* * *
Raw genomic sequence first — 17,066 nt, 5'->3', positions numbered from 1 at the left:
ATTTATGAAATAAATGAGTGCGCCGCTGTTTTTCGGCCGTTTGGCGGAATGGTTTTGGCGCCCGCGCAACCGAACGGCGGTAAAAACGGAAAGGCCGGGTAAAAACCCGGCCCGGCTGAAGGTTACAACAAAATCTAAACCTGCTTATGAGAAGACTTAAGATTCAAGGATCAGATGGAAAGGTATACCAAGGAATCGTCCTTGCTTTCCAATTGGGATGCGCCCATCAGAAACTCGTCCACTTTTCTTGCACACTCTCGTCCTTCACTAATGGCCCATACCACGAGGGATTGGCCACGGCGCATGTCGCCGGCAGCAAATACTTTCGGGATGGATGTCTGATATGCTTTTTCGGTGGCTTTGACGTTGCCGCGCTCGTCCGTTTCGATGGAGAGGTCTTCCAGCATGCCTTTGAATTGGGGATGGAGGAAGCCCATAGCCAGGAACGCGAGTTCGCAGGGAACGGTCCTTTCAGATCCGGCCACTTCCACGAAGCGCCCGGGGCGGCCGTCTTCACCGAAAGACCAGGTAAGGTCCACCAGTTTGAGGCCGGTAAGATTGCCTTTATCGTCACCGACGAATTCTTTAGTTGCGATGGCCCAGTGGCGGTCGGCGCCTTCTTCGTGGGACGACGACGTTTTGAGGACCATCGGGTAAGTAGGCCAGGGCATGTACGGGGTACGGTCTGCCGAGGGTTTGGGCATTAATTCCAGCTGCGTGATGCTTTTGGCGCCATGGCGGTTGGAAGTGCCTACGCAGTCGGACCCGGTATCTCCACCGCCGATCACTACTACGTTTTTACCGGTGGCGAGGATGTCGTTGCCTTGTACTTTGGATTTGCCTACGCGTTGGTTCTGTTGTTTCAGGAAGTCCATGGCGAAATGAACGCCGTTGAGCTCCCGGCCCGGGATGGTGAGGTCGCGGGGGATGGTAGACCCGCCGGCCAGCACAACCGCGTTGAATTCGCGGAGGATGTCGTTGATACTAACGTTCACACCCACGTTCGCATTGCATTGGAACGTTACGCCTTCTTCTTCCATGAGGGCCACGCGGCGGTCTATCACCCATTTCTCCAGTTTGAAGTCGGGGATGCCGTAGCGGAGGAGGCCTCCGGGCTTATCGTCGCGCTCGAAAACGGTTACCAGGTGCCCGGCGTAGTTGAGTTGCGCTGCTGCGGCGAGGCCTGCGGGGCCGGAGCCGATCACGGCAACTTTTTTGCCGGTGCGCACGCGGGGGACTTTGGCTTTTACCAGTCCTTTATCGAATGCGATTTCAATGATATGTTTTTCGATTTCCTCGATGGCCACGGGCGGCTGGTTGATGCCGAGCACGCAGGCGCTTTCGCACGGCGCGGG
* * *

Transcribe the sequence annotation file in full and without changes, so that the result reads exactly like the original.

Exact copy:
Raw genomic sequence first — 17,066 nt, 5'->3', positions numbered from 1 at the left:
ATTTATGAAATAAATGAGTGCGCCGCTGTTTTTCGGCCGTTTGGCGGAATGGTTTTGGCGCCCGCGCAACCGAACGGCGGTAAAAACGGAAAGGCCGGGTAAAAACCCGGCCCGGCTGAAGGTTACAACAAAATCTAAACCTGCTTATGAGAAGACTTAAGATTCAAGGATCAGATGGAAAGGTATACCAAGGAATCGTCCTTGCTTTCCAATTGGGATGCGCCCATCAGAAACTCGTCCACTTTTCTTGCACACTCTCGTCCTTCACTAATGGCCCATACCACGAGGGATTGGCCACGGCGCATGTCGCCGGCAGCAAATACTTTCGGGATGGATGTCTGATATGCTTTTTCGGTGGCTTTGACGTTGCCGCGCTCGTCCGTTTCGATGGAGAGGTCTTCCAGCATGCCTTTGAATTGGGGATGGAGGAAGCCCATAGCCAGGAACGCGAGTTCGCAGGGAACGGTCCTTTCAGATCCGGCCACTTCCACGAAGCGCCCGGGGCGGCCGTCTTCACCGAAAGACCAGGTAAGGTCCACCAGTTTGAGGCCGGTAAGATTGCCTTTATCGTCACCGACGAATTCTTTAGTTGCGATGGCCCAGTGGCGGTCGGCGCCTTCTTCGTGGGACGACGACGTTTTGAGGACCATCGGGTAAGTAGGCCAGGGCATGTACGGGGTACGGTCTGCCGAGGGTTTGGGCATTAATTCCAGCTGCGTGATGCTTTTGGCGCCATGGCGGTTGGAAGTGCCTACGCAGTCGGACCCGGTATCTCCACCGCCGATCACTACTACGTTTTTACCGGTGGCGAGGATGTCGTTGCCTTGTACTTTGGATTTGCCTACGCGTTGGTTCTGTTGTTTCAGGAAGTCCATGGCGAAATGAACGCCGTTGAGCTCCCGGCCCGGGATGGTGAGGTCGCGGGGGATGGTAGACCCGCCGGCCAGCACAACCGCGTTGAATTCGCGGAGGATGTCGTTGATACTAACGTTCACACCCACGTTCGCATTGCATTGGAACGTTACGCCTTCTTCTTCCATGAGGGCCACGCGGCGGTCTATCACCCATTTCTCCAGTTTGAAGTCGGGGATGCCGTAGCGGAGGAGGCCTCCGGGCTTATCGTCGCGCTCGAAAACGGTTACCAGGTGCCCGGCGTAGTTGAGTTGCGCTGCTGCGGCGAGGCCTGCGGGGCCGGAGCCGATCACGGCAACTTTTTTGCCGGTGCGCACGCGGGGGACTTTGGCTTTTACCAGTCCTTTATCGAATGCGATTTCAATGATATGTTTTTCGATTTCCTCGATGGCCACGGGCGGCTGGTTGATGCCGAGCACGCAGGCGCTTTCGCACGGCGCGGG